Jess, Chunk, and the Road to Infinity is about Jess, an eighteen year old who has finally begun her transition from being Jeremy to becoming her true, authentic self by taking hormones that her father denied her. Immediately after graduation, Jess and her best friend, Chunk, embark on a road trip from San Jose, CA, to Chicago to make her debut true self known to the world by a surprise appearance at her transphobic dad’s wedding to her mom’s former best friend. The road trip uncovers many worries, tensions, and truths following Jess’s concerns for her safety and anxiety about passing. With the urging of her long-time best friend, Chuck, and the support of her mom (who’s been divorced from dad since Jess was very young), Jess decides to travel to Chicago to attend the wedding of her father and to confront him, appearing as the girl she is transforming into that he refused to believe in.
I really liked that this showed another side to the first year of transition. Jess concentrates significantly on her Adam’s apple and light facial hair. Her hormones are mentioned, she’s concerned with finding safe spaces to stay, and her consciousness is always on passing – what clothes can she wear, around who, etc. It’s important to read this because it really takes you into that experience as a reader (does that make sense?). It doesn't take for granted the individual challenges a trans girl has even if she also has significant good in her life. I also liked that this was actually not an entirely trans-centric story. It's very rare that we get a trans protagonist whose entire story is not about coming out, and while that's certainly a big element – especially transitioning in this story – it's really Jess's parents' divorce and her father's remarriage that's the driving element of the main plot. While Jess’s mom is supportive of her transition, her dad withdrew from Jess’s life and struggles much more openly with her new self. Showing his reaction and also her feelings about his words added a much greater understanding and level of empathy to the story, because we saw not only her dad’s genuine struggle to understand why this was happening but the way his struggle made Jess feel excluded and unloved.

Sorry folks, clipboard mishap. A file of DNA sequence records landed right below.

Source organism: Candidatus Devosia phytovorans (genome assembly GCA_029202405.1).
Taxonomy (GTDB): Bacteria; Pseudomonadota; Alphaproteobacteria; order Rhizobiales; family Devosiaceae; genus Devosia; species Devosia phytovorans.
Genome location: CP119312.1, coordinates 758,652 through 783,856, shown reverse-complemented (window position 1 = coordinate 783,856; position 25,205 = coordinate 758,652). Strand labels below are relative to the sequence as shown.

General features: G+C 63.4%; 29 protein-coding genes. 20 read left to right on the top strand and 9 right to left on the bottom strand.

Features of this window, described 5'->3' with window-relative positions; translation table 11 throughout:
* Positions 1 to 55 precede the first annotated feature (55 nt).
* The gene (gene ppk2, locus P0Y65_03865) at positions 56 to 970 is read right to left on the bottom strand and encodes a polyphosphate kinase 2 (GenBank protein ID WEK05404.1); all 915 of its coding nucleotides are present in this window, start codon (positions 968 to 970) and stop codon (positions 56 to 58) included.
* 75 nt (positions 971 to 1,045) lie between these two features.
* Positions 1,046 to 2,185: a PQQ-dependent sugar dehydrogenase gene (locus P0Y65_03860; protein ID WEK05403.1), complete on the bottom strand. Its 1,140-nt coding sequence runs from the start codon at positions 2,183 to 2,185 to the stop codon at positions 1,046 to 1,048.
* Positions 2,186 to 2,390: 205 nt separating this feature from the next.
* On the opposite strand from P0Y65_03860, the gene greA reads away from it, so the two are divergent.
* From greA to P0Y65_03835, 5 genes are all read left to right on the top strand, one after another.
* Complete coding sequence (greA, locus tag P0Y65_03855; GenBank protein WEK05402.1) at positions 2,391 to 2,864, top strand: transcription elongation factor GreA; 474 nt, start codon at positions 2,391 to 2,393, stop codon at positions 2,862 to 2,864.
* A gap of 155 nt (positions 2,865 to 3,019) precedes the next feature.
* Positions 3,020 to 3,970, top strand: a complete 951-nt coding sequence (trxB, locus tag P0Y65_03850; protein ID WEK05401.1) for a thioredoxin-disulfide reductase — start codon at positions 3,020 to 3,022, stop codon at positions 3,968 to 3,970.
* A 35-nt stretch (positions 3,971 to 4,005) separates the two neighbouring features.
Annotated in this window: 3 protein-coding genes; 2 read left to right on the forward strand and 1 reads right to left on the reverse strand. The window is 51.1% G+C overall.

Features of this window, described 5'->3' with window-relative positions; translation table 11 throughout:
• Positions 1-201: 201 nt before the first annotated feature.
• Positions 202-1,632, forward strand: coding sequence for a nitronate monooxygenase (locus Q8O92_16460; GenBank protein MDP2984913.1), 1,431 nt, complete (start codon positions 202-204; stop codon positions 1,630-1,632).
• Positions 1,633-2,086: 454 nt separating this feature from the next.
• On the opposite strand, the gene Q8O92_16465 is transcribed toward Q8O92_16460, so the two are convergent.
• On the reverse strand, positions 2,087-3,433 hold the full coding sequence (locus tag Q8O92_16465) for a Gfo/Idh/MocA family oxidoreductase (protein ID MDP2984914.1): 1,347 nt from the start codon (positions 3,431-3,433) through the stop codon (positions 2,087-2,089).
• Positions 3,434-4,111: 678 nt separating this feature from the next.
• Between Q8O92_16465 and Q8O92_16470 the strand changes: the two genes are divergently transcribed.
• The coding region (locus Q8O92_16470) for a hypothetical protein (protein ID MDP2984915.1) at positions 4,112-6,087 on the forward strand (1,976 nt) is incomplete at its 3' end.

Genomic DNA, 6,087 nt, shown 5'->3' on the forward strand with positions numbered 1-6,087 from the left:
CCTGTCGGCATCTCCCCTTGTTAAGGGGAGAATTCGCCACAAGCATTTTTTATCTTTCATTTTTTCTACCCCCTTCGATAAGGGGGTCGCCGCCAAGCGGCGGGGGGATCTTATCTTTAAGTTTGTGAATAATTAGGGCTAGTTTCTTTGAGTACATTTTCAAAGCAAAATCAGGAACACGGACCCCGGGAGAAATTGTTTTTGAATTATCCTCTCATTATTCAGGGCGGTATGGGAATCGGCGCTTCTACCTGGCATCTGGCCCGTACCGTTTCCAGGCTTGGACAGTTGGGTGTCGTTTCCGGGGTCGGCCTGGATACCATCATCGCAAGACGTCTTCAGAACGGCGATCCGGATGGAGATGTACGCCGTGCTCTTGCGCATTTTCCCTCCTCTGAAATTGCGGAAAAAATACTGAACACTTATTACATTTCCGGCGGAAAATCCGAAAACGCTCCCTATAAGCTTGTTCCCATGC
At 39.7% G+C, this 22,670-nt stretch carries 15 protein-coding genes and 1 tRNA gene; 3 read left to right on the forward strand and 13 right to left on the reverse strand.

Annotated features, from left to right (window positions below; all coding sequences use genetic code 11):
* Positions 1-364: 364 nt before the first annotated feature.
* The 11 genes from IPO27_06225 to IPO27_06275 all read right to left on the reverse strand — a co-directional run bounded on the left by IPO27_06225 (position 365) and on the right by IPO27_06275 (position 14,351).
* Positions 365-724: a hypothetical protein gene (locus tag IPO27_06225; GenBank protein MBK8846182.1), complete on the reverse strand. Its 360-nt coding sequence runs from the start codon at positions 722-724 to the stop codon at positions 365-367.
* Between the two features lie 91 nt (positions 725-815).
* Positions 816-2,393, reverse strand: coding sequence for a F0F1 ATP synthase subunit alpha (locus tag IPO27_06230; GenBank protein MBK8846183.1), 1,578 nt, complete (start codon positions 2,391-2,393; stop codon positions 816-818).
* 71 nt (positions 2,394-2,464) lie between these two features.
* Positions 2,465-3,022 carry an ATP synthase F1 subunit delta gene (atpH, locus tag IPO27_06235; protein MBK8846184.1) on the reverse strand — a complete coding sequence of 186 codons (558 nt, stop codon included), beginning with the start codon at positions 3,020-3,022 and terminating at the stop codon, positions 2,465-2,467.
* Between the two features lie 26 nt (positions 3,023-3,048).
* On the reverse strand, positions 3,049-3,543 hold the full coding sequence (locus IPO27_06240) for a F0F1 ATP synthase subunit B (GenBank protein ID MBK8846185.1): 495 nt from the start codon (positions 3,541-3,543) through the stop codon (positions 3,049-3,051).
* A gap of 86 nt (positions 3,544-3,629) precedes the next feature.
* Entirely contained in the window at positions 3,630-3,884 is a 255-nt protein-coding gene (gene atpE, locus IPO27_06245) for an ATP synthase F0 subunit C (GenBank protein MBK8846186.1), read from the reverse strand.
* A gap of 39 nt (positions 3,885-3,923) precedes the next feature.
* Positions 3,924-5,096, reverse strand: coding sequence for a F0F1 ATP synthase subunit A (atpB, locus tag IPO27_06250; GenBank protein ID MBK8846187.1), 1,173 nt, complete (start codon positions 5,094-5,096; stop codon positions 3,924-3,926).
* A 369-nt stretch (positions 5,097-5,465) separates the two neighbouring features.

Jess is not a saint. In fact, she's got some serious personality flaws, and her best friend calls her out on all of it. None of her bad behavior goes unchecked by him. I loved these personality flaws because often times queer characters don't seem to get to be flawed, and I appreciated that about her a lot. She is too caught up in her own mind and her own drama to see that her best friend is hurt every time she calls him “Chunk” and uses anything fatphobic as her ultimate insult, even though Chuck has been there through all of Jess’s changes. Every single time the guy is called Chunk throughout, I winced. He clearly hates the taunting and judgemental nickname. It should be obvious to any functioning human being that Chuck would hate that nickname, and yet it is somehow not obvious to Jess until he has to yell it at her, like, a third of the way into the book.